Location: Agra, Uttar Pradesh
Founded By: Emperor Akbar
Time of Construction: 1565 to 1573
Best Time to Visit: November to February
Timings: 6:00 am to 5:30 pm (Daily)
Interesting Facts: Agra Fort won the 'Aga Khan Award for
Architecture' in the year 2004. Indian Post issued a Stamp to
commemorate the Aga Khan Award on 28th November 2004.
Agra Fort, situated on the banks of River Yamuna, dates back to the
16th century. Mughal Emperor Akbar laid down the foundation of the fort,
in the year 1565. As many as 4000 builders were involved in the
construction of Agra Fort for a period of eight years and completed it
in 1573. Agra Red Fort has been built in the shape of a crescent, which
is flattened on the east with a long wall that faces River Yamuna. Built
out of red sandstone, the fort lies 2 km to the northwest of the
magnificent Taj Mahal.
The Red Fort of Agra stands enclosed within massive double walls, which
rise to a height of 69 ft and have a circumference of 2.5 km. The walls
have two entry gates, known as the Delhi Gate and the Lahore Gate or
Amar Singh Gate. The Delhi Gate initially provided entrance to the fort
and led to the inner portal, called the Hathi Pol or Elephant Gate.
Encircled by a moat, Agra fort has a number of buildings within its
complex and is a city within itself. There are a number of palaces
inside the fort complex, along with numerous splendid mosques.
Presently, entrance to the fort has been limited to the Amar Singh Gate
only. However, the general public is granted access from the southern
part of the Agra Fort, which provides admission to almost all the
buildings. Of the numerous structures inside the fort complex, the most
popular ones are Jehangir Mahal, Khas Mahal, Diwan-i-Aam and Sheesh
On entering the Agra Red Fort through the Amar Singh Gate, the first
building one comes across is the Jehangir Mahal. The mahal or palace
stands at the end of a lawn and was intended to serve as the residence
of Akbar's son, Jehangir. It holds the distinction of being the largest
private residence in the fort and has been built as per a blend of Hindu
and Central Asian architecture. The inner courtyard has a two-story
facade of beautiful halls with exceptional carvings. The verandah on the
eastern front has slender pillars and faces the Yamuna.
A white marble monument, Khas Mahal was built by Shah Jahan in 1637. It
has been built as per Islamic-Persian architecture and has three
pavilions, along with a magnificent fountain. Two of the pavilions are
golden in color, out of which one is believed to be adorned with gold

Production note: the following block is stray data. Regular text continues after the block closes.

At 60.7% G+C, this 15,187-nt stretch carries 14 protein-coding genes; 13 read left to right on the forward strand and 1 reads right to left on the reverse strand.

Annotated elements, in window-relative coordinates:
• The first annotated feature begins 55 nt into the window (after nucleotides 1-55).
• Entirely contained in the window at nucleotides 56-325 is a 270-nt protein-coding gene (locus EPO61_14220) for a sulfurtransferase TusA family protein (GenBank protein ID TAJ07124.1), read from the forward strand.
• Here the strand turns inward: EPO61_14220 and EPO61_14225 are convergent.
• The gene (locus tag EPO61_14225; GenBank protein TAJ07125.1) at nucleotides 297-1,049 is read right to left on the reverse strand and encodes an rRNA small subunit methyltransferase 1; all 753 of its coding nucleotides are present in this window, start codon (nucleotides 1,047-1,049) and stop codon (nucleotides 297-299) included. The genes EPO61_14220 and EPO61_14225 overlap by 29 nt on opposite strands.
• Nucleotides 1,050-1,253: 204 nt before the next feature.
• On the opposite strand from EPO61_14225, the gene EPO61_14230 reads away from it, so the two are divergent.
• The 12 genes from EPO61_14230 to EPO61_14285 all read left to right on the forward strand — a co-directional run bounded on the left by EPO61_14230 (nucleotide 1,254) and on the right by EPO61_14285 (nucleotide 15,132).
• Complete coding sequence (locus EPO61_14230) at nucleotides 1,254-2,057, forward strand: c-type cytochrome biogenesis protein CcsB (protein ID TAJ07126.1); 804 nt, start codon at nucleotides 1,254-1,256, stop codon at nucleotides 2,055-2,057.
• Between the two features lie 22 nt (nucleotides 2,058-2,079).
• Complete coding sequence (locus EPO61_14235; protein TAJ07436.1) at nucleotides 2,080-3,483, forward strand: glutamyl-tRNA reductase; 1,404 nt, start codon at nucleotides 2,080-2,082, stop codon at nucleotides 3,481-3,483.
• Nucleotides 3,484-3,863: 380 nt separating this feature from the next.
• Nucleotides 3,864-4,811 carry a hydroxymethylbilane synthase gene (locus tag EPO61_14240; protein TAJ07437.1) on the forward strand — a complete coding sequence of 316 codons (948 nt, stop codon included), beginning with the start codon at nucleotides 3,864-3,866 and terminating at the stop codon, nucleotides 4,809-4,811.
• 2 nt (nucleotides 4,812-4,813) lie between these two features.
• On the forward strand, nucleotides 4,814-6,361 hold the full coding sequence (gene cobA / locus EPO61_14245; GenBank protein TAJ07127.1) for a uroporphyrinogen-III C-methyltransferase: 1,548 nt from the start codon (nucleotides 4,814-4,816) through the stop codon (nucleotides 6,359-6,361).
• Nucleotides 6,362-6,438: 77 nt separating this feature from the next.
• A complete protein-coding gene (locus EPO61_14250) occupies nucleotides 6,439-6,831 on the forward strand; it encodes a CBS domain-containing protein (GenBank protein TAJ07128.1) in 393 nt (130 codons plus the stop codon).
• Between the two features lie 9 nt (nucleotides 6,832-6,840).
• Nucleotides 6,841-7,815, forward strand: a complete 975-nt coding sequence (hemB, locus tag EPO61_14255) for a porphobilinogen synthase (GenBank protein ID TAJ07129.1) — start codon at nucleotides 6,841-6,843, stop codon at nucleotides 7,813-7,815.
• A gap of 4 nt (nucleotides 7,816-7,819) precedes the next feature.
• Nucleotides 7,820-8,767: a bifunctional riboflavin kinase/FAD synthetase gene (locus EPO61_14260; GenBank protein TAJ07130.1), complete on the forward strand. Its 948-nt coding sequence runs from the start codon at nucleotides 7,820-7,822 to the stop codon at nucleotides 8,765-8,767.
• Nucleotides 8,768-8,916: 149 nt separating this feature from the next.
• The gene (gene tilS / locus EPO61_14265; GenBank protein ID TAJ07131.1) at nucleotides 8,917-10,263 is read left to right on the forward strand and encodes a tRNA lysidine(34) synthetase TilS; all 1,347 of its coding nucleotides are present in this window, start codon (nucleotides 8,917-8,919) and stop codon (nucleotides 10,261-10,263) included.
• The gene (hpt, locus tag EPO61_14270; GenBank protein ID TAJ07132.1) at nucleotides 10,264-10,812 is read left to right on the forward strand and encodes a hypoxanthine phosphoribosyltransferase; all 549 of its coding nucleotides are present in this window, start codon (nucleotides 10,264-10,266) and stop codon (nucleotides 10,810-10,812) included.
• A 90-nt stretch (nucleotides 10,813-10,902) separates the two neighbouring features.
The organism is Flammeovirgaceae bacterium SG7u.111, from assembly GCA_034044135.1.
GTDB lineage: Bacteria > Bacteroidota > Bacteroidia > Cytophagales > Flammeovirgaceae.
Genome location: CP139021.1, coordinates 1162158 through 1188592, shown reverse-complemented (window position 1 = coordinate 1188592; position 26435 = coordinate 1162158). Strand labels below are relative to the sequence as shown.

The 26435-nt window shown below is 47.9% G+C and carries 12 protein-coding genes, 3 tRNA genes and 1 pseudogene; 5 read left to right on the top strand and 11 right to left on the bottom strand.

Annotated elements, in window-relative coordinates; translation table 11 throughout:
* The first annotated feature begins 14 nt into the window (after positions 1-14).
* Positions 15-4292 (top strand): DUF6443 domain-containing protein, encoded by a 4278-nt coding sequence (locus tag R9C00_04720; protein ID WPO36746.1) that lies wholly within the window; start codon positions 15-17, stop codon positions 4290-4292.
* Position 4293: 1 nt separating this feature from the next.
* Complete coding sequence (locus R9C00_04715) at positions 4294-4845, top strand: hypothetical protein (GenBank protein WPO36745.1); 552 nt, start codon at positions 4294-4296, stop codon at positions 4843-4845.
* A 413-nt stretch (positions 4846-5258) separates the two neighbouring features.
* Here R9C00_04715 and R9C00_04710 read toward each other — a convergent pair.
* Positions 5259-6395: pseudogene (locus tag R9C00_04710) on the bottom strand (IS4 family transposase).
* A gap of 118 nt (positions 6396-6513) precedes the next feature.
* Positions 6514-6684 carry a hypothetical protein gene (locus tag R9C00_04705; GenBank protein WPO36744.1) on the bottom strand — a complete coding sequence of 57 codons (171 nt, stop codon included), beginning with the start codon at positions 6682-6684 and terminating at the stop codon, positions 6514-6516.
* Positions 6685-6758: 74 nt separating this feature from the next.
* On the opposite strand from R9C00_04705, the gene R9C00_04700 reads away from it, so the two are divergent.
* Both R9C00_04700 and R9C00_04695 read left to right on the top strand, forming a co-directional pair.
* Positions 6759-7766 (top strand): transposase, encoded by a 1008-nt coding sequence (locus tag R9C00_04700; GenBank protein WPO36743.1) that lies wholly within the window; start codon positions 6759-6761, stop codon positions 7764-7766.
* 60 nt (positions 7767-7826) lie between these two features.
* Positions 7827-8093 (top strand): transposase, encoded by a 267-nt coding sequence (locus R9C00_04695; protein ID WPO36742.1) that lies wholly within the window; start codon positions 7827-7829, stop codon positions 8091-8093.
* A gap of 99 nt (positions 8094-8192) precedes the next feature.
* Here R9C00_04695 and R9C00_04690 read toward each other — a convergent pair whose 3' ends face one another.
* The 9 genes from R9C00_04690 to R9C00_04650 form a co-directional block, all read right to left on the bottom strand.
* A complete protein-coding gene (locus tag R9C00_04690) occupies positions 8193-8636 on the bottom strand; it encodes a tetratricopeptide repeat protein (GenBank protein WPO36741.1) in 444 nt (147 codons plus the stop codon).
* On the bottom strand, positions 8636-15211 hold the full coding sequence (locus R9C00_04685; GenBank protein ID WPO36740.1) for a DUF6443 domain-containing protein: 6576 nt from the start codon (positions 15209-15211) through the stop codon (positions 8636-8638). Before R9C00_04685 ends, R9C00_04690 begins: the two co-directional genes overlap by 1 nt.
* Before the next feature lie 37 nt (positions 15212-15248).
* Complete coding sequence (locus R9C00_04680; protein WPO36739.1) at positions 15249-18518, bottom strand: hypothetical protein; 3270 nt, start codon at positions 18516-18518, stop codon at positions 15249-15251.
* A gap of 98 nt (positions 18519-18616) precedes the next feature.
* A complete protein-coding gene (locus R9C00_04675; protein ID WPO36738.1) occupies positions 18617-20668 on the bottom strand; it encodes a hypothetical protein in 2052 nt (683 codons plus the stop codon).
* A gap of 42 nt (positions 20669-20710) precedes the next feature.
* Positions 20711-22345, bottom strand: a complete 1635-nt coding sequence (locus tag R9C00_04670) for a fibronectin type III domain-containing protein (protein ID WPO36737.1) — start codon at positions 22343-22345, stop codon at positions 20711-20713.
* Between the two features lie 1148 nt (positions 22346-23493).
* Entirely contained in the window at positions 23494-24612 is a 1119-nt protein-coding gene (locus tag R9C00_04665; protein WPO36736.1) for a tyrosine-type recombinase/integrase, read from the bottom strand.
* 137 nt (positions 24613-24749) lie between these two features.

Musamman Burj lies to the left of the Khas Mahal and is an octagonal
tower with an open pavilion. Shah Jahan got this tower built for his
wife, Mumtaz Mahal. Musamman tower is made of marble lattices and is
adorned with a marble dome. There is also a verandah, with a carved
fountain in the center. It was here that Shah Jahan spent the last few
years of his life, after being captured by his son Aurangazeb.
Shah Jahan got the Diwan-i-Khas, the hall of private audience,
constructed in 1636-37. It was here that he used to receive kings,
dignitaries and ambassadors. A three-sided pavilion, it has marble
throne terrace, where a pair of thrones have been kept. Presently,
general public is not allowed inside the Diwan-i-Khas.
Sheesh Mahal, the Glass Palace, is situated opposite the Mussaman Burj
and below the Diwan-i-Khas. The royal dressing room of the Mughals, this
palace has two large halls of equal size and has been inlaid with small
Macchhi Bhawan, a grand enclosure opposite Diwan-i-Khas, was used for
harem functions. The pools and marble fountains, which once adorned the
enclosure, were taken by Jat Raja Surajmal to his Deeg palace.
Hammam-i-Shahi, or the Shah Burj, is an apartment that was attached to
the residential quarters and served as a summer retreat.
Diwan-i-Aam, the hall of public audiences, is a red sandstone monument
constructed by Shah Jahan. The emperor used to meet his officials as
well as the commoners here only. The famous Peacock Throne of Shah Jahan
was kept here only.
Nagina Masjid, the Gem Mosque, was the private mosque of Shah Jahan,
with typical cusped arches for the ladies of the court.
Moti Masjid, the Pearl Mosque, is a perfectly proportional white marble
monument, adorned with three domes.
How to Reach Agra Red Fort
By Air: The airport of Agra is well connected with almost all
the major cities of the country.
By Rail: Agra is a major railway junction and has several
railway stations, with the Agra Cantonment Railway station being the
By Road: Agra has regular bus services to almost all the cities
in UP as well as other states.